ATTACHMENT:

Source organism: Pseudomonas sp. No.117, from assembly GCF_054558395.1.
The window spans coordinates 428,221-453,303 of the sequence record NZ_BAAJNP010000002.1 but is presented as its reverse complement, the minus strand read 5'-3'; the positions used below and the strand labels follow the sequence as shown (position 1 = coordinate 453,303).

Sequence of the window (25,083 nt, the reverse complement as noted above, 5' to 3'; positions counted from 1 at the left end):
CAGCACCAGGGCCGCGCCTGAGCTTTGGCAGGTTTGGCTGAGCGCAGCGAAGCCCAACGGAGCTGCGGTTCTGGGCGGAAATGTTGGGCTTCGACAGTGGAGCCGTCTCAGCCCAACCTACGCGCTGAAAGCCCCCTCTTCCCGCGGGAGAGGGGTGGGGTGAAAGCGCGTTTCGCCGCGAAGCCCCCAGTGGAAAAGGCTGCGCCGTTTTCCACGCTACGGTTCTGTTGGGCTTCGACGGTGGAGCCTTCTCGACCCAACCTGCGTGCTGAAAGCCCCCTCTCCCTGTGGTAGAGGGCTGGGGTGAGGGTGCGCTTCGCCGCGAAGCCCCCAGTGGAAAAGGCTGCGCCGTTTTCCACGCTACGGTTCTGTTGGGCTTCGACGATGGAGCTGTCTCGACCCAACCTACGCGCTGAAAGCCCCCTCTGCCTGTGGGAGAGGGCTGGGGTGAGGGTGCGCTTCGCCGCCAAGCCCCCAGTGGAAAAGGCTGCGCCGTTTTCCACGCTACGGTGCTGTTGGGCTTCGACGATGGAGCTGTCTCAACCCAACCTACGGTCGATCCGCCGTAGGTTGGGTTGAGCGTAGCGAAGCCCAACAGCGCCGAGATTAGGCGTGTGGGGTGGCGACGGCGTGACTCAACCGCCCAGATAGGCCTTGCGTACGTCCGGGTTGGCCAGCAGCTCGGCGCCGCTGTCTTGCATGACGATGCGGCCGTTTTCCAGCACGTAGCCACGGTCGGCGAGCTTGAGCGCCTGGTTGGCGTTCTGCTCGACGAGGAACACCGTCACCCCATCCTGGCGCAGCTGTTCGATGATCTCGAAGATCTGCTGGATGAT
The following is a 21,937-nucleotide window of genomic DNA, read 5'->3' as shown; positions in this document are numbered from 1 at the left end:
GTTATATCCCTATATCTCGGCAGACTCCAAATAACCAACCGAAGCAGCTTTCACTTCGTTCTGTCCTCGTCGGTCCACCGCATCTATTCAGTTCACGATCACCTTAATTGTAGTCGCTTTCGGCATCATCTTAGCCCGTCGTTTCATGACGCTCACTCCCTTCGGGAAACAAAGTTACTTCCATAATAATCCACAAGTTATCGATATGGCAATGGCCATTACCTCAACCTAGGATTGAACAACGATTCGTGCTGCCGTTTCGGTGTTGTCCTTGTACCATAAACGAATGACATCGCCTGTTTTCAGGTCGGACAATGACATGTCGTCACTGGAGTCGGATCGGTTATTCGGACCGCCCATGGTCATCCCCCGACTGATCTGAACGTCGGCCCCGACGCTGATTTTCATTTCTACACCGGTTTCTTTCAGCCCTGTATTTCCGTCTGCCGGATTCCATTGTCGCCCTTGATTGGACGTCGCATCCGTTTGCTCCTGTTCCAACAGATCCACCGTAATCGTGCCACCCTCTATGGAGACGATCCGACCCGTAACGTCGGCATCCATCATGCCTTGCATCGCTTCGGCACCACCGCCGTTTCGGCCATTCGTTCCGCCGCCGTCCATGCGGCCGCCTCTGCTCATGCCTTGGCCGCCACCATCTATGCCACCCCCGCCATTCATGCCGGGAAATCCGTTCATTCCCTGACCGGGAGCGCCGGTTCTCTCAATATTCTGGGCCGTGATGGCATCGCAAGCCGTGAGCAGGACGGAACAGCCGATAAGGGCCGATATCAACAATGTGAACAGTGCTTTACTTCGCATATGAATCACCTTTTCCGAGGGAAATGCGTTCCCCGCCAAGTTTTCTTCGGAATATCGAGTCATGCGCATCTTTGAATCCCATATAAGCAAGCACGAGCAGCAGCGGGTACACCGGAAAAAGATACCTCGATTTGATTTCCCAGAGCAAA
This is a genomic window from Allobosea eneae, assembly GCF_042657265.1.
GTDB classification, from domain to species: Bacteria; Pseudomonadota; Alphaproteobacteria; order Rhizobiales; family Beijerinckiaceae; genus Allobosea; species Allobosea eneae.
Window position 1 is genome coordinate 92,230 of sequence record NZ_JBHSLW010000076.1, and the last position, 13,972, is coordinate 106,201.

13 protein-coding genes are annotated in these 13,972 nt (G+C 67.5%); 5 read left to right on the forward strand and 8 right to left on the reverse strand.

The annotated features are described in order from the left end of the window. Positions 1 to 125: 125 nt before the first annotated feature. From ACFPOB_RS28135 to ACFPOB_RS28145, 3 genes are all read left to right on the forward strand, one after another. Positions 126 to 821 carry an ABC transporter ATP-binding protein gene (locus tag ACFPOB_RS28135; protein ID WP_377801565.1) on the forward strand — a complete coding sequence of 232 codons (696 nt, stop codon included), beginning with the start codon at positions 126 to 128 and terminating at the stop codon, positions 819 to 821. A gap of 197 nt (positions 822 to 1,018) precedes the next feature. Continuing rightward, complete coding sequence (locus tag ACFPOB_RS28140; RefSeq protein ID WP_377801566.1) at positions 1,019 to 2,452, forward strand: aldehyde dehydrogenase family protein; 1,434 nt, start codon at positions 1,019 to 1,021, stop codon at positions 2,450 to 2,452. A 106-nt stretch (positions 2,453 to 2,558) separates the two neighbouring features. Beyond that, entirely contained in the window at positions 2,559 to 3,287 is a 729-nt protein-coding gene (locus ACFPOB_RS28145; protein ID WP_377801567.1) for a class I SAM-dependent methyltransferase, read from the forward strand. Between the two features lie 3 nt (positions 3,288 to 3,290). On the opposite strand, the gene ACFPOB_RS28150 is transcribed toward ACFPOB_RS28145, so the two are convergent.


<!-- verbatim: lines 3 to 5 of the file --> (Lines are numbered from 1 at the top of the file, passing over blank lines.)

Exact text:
Sequence of the window (25,083 nt, the reverse complement as noted above, 5' to 3'; positions counted from 1 at the left end):
CAGCACCAGGGCCGCGCCTGAGCTTTGGCAGGTTTGGCTGAGCGCAGCGAAGCCCAACGGAGCTGCGGTTCTGGGCGGAAATGTTGGGCTTCGACAGTGGAGCCGTCTCAGCCCAACCTACGCGCTGAAAGCCCCCTCTTCCCGCGGGAGAGGGGTGGGGTGAAAGCGCGTTTCGCCGCGAAGCCCCCAGTGGAAAAGGCTGCGCCGTTTTCCACGCTACGGTTCTGTTGGGCTTCGACGGTGGAGCCTTCTCGACCCAACCTGCGTGCTGAAAGCCCCCTCTCCCTGTGGTAGAGGGCTGGGGTGAGGGTGCGCTTCGCCGCGAAGCCCCCAGTGGAAAAGGCTGCGCCGTTTTCCACGCTACGGTTCTGTTGGGCTTCGACGATGGAGCTGTCTCGACCCAACCTACGCGCTGAAAGCCCCCTCTGCCTGTGGGAGAGGGCTGGGGTGAGGGTGCGCTTCGCCGCCAAGCCCCCAGTGGAAAAGGCTGCGCCGTTTTCCACGCTACGGTGCTGTTGGGCTTCGACGATGGAGCTGTCTCAACCCAACCTACGGTCGATCCGCCGTAGGTTGGGTTGAGCGTAGCGAAGCCCAACAGCGCCGAGATTAGGCGTGTGGGGTGGCGACGGCGTGACTCAACCGCCCAGATAGGCCTTGCGTACGTCCGGGTTGGCCAGCAGCTCGGCGCCGCTGTCTTGCATGACGATGCGGCCGTTTTCCAGCACGTAGCCACGGTCGGCGAGCTTGAGCGCCTGGTTGGCGTTCTGCTCGACGAGGAACACCGTCACCCCATCCTGGCGCAGCTGTTCGATGATCTCGAAGATCTGCTGGATGAT
The following is a 21,937-nucleotide window of genomic DNA, read 5'->3' as shown; positions in this document are numbered from 1 at the left end: